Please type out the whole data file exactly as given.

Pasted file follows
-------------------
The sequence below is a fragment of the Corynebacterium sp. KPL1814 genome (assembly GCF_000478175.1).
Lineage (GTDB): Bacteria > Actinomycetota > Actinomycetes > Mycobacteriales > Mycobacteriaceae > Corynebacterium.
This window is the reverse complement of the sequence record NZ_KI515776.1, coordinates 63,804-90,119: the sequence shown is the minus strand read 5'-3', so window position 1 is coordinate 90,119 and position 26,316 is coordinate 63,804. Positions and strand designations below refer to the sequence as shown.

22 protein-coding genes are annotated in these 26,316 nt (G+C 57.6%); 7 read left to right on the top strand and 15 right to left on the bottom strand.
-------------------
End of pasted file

The sequence below is a fragment of the Corynebacterium sp. KPL1814 genome (assembly GCF_000478175.1).
Lineage (GTDB): Bacteria > Actinomycetota > Actinomycetes > Mycobacteriales > Mycobacteriaceae > Corynebacterium.
This window is the reverse complement of the sequence record NZ_KI515776.1, coordinates 63,804-90,119: the sequence shown is the minus strand read 5'-3', so window position 1 is coordinate 90,119 and position 26,316 is coordinate 63,804. Positions and strand designations below refer to the sequence as shown.

22 protein-coding genes are annotated in these 26,316 nt (G+C 57.6%); 7 read left to right on the top strand and 15 right to left on the bottom strand.